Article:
COLUMBUS (WCMH) — Getting from here to there takes little effort any more. From getting directions to visualizing the route, we are virtually enabled through the use of smartphones and the technology they use.

We ask our electronic devices to help us with everything from directions, emails, and texting, to creating complex schematics for building dream homes and skyscrapers. While many of us cannot see what is happening around us, we see the results of artificial and augmented intelligence (AI) in our daily lives.

“Artificial intelligence is going to have a great impact on our economy,” said Congressperson Steve Stivers after a round table discussion on AI at Rev1 Ventures in mid-August. “It can make the American economy competitive with countries that have much lower labor rates, they have much less regulation because it can allow us to leverage every individual employee in every company to do the most they can and be really productive.”

Congressperson Steve Stivers (R)
Congressman (R) Steve Stivers talks about artificial intelligence and the importance of preparing government and companies for the future. Photo by Tony Mirones

Stivers is talking about the amount of data that may have taken Albert Einstein countless chalk sticks, miles of slate boards, and weeks of calculation being calculated in milliseconds with artificial intelligence. Believe it or not, central Ohio is a hub for developing the technology, from OSU Comprehensive Cancer Center developing treatments to Central Ohio Transit Authority (COTA) keeping you safe during heavy traffic times. AI is all about gathering and computing data and turning it into usable information in real-time.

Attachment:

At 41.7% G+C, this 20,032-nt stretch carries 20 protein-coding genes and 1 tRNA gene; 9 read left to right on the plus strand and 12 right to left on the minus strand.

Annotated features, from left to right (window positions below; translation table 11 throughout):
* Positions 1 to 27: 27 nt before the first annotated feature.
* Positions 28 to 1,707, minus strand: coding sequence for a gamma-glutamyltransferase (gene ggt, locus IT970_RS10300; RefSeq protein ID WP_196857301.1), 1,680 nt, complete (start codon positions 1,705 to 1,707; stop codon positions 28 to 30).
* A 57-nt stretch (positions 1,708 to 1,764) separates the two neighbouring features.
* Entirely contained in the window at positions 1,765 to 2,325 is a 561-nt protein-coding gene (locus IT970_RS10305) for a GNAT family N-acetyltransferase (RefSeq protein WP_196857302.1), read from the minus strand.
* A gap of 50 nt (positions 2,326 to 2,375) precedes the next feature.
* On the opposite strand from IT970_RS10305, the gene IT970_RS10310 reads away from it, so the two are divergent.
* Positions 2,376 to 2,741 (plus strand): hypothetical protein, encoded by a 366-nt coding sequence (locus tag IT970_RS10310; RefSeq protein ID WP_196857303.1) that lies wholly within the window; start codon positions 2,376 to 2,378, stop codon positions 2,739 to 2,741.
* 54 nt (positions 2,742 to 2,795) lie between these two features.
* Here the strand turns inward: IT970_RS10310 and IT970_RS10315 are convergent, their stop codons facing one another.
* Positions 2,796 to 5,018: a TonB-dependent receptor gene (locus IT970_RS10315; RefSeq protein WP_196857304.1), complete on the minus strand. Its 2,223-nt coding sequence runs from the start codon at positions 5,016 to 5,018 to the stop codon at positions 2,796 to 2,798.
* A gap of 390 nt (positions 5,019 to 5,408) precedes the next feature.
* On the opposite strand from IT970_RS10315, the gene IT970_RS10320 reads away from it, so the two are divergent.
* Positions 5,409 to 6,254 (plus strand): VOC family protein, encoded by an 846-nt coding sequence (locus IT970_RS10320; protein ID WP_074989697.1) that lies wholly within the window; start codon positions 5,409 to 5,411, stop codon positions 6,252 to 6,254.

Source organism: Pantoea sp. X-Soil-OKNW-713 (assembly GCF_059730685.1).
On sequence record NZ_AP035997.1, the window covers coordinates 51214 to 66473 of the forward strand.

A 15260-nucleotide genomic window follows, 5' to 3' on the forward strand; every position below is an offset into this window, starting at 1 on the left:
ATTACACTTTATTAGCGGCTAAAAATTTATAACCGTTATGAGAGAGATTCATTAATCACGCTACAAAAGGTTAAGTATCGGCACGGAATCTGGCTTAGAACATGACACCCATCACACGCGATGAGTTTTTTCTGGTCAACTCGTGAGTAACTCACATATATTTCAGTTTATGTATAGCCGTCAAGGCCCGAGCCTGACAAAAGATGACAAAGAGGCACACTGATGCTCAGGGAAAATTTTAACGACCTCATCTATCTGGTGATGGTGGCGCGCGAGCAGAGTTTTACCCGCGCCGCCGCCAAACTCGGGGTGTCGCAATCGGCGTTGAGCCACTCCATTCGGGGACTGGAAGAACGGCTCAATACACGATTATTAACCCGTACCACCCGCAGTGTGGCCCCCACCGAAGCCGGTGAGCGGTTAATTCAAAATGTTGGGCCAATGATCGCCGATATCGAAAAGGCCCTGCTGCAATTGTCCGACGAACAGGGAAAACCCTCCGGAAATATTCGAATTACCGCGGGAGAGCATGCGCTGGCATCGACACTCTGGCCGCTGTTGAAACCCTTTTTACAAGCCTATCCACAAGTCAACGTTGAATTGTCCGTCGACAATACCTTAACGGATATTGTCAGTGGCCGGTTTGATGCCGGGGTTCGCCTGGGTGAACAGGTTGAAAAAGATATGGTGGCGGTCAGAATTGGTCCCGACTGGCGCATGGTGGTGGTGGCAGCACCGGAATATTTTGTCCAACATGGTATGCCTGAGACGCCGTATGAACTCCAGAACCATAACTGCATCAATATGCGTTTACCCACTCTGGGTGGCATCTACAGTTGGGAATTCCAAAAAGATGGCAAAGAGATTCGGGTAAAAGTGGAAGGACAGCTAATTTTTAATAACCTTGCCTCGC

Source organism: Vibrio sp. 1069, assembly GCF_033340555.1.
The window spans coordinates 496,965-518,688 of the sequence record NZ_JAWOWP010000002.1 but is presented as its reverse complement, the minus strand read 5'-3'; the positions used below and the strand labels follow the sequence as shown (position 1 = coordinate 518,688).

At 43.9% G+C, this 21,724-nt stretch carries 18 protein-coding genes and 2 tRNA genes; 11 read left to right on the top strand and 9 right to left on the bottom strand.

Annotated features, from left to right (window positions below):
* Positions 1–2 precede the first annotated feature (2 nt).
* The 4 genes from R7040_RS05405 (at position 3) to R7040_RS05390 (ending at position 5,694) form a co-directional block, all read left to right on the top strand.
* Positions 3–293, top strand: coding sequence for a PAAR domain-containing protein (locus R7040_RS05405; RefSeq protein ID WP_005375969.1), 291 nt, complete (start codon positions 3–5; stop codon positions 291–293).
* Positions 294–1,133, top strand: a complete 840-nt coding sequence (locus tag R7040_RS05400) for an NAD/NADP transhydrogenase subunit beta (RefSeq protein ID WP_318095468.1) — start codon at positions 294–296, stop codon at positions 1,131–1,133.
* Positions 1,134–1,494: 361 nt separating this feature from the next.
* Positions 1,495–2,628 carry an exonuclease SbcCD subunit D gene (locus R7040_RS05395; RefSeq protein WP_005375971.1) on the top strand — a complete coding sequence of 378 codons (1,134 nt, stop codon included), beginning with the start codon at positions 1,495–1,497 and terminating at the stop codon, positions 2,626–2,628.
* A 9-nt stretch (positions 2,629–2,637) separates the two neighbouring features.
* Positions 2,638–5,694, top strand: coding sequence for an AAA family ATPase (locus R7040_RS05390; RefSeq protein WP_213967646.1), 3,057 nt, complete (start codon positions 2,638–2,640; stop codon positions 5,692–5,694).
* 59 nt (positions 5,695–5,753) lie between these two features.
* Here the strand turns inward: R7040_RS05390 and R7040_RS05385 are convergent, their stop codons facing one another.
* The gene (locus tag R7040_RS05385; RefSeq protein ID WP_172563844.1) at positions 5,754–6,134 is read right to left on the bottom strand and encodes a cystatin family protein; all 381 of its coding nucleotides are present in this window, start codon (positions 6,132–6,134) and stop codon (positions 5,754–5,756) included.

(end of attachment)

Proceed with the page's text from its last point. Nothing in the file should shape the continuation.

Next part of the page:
We already use it on our map apps that come with our phones. Have you noticed when you have the map open and there is a red line on the road you want to take, but some disembodied voice tells you that you are still on the fastest route? That is AI being used to help.

Stivers held the meeting with the companies to figure out what is going to be the wave of the future. Let us face it, data is being collected from our phones, apps, and other electronics in order to produce information.

Joseph Garrity
Mid Ohio Regional Planning Commission’s Director of Government Affairs talks about the importance of preparing for the future of artificial intelligence. Photo by Tony Mirones

Joseph Garrity is the Mid Ohio Regional Planning Commission (MORPC) Government Affairs Director. He explained that MORPC works with COTA to help reduce traffic congestion and figure out how to reduce single-occupant vehicles. Garrity noted that artificial intelligence has empowered the consumer.

When taking a taxi, the rider had no idea how much a fair would cost until the driver parks the car. With applications like Uber and Lyft, the rider now can order a ride, know what it costs before getting into a car, and the whole transaction is carried out seamlessly online.

“It gave control to the consumer,” said Garrity. “Through our discussions on Congressman Stivers roundtable, we know this is going to impact 20 percent of our workforce directly and 80 percent indirectly.”

According to Stivers, artificial intelligence will be the new economy.

“There’s no fear-mongering here,” said Stivers. “It could result in some automation of jobs and we need to realize there are some things we need to do as policymakers to lean into that and make sure that we are creating policies that might be outsourced in order to help these people.”

One of the many topics and concerns were AI taking away careers. Instead of worry, the roundtable focused on the need for job assistance training and getting the word out to workers that lifelong learning should become a norm in order to prevent learning out of a necessity because of job loss.

“We’re going through a transition in the economy like we’ve not seen since the industrial revolution,” Stivers emphasized during an interview after the event. “That’s why this panel is so important for me as a policymaker, to learn about the good upside, and what we need to do to leverage augmented intelligence and artificial intelligence and what we need to do to manage the downside.”

The forum was not to solve potential problems. Instead, to focus on what is coming in the future in order to inform government leaders what is happening. Stivers said the future is AI and the American worker needs to be ready.

“It’s a competition between the United States and China and it’s important that we win that competition or at least that we’re competitive,” he said.